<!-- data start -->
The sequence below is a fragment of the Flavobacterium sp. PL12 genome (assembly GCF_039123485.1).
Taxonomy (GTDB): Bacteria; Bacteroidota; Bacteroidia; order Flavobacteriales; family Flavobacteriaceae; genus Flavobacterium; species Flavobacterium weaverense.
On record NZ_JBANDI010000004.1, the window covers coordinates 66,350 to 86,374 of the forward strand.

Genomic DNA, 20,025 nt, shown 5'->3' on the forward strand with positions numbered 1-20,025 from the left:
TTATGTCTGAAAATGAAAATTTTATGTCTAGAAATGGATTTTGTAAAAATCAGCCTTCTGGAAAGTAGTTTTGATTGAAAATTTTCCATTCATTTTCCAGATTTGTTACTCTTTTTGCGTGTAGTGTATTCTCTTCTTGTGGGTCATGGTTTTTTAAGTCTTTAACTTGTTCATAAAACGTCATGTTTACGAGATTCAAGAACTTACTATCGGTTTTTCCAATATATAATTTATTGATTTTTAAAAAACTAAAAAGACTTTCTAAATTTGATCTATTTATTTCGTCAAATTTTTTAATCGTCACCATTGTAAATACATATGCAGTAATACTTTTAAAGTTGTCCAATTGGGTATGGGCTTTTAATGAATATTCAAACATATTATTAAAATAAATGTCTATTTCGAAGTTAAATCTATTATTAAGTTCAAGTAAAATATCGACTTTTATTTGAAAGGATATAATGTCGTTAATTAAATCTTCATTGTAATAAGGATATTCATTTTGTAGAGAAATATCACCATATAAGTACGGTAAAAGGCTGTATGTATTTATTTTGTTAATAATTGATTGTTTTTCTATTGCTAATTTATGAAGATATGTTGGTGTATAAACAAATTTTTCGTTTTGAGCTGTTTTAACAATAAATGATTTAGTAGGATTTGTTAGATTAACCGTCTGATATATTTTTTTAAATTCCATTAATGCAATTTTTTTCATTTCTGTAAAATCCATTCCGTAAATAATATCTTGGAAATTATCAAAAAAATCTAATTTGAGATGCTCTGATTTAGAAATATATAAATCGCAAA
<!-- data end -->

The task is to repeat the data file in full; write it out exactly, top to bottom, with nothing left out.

The sequence below is a fragment of the Flavobacterium sp. PL12 genome (assembly GCF_039123485.1).
Taxonomy (GTDB): Bacteria; Bacteroidota; Bacteroidia; order Flavobacteriales; family Flavobacteriaceae; genus Flavobacterium; species Flavobacterium weaverense.
On record NZ_JBANDI010000004.1, the window covers coordinates 66,350 to 86,374 of the forward strand.

Genomic DNA, 20,025 nt, shown 5'->3' on the forward strand with positions numbered 1-20,025 from the left:
TTATGTCTGAAAATGAAAATTTTATGTCTAGAAATGGATTTTGTAAAAATCAGCCTTCTGGAAAGTAGTTTTGATTGAAAATTTTCCATTCATTTTCCAGATTTGTTACTCTTTTTGCGTGTAGTGTATTCTCTTCTTGTGGGTCATGGTTTTTTAAGTCTTTAACTTGTTCATAAAACGTCATGTTTACGAGATTCAAGAACTTACTATCGGTTTTTCCAATATATAATTTATTGATTTTTAAAAAACTAAAAAGACTTTCTAAATTTGATCTATTTATTTCGTCAAATTTTTTAATCGTCACCATTGTAAATACATATGCAGTAATACTTTTAAAGTTGTCCAATTGGGTATGGGCTTTTAATGAATATTCAAACATATTATTAAAATAAATGTCTATTTCGAAGTTAAATCTATTATTAAGTTCAAGTAAAATATCGACTTTTATTTGAAAGGATATAATGTCGTTAATTAAATCTTCATTGTAATAAGGATATTCATTTTGTAGAGAAATATCACCATATAAGTACGGTAAAAGGCTGTATGTATTTATTTTGTTAATAATTGATTGTTTTTCTATTGCTAATTTATGAAGATATGTTGGTGTATAAACAAATTTTTCGTTTTGAGCTGTTTTAACAATAAATGATTTAGTAGGATTTGTTAGATTAACCGTCTGATATATTTTTTTAAATTCCATTAATGCAATTTTTTTCATTTCTGTAAAATCCATTCCGTAAATAATATCTTGGAAATTATCAAAAAAATCTAATTTGAGATGCTCTGATTTAGAAATATATAAATCGCAAA